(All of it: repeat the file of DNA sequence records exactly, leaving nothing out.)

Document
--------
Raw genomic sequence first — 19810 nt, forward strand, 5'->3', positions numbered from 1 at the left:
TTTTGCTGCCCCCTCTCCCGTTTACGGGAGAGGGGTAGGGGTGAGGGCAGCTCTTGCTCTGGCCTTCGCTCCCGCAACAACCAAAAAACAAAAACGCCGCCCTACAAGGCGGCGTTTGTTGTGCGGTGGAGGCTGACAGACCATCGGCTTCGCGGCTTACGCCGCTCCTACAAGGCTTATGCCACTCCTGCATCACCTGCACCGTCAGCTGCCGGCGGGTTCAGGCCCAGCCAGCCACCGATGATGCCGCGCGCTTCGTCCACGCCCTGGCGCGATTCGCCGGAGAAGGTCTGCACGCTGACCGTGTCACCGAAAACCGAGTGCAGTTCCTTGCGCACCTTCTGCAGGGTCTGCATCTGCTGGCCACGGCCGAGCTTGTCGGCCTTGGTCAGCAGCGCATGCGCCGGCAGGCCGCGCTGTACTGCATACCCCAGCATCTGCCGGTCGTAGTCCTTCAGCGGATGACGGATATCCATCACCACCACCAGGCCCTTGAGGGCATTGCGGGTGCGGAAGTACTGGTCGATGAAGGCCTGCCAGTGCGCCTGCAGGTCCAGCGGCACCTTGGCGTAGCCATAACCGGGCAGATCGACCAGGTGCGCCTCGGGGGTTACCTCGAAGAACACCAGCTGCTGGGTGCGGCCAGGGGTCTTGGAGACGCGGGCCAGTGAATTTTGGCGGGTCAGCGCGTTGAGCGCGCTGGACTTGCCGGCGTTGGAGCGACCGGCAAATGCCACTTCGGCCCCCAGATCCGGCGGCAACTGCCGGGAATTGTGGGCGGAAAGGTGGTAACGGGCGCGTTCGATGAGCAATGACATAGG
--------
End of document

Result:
Raw genomic sequence first — 19810 nt, forward strand, 5'->3', positions numbered from 1 at the left:
TTTTGCTGCCCCCTCTCCCGTTTACGGGAGAGGGGTAGGGGTGAGGGCAGCTCTTGCTCTGGCCTTCGCTCCCGCAACAACCAAAAAACAAAAACGCCGCCCTACAAGGCGGCGTTTGTTGTGCGGTGGAGGCTGACAGACCATCGGCTTCGCGGCTTACGCCGCTCCTACAAGGCTTATGCCACTCCTGCATCACCTGCACCGTCAGCTGCCGGCGGGTTCAGGCCCAGCCAGCCACCGATGATGCCGCGCGCTTCGTCCACGCCCTGGCGCGATTCGCCGGAGAAGGTCTGCACGCTGACCGTGTCACCGAAAACCGAGTGCAGTTCCTTGCGCACCTTCTGCAGGGTCTGCATCTGCTGGCCACGGCCGAGCTTGTCGGCCTTGGTCAGCAGCGCATGCGCCGGCAGGCCGCGCTGTACTGCATACCCCAGCATCTGCCGGTCGTAGTCCTTCAGCGGATGACGGATATCCATCACCACCACCAGGCCCTTGAGGGCATTGCGGGTGCGGAAGTACTGGTCGATGAAGGCCTGCCAGTGCGCCTGCAGGTCCAGCGGCACCTTGGCGTAGCCATAACCGGGCAGATCGACCAGGTGCGCCTCGGGGGTTACCTCGAAGAACACCAGCTGCTGGGTGCGGCCAGGGGTCTTGGAGACGCGGGCCAGTGAATTTTGGCGGGTCAGCGCGTTGAGCGCGCTGGACTTGCCGGCGTTGGAGCGACCGGCAAATGCCACTTCGGCCCCCAGATCCGGCGGCAACTGCCGGGAATTGTGGGCGGAAAGGTGGTAACGGGCGCGTTCGATGAGCAATGACATAGG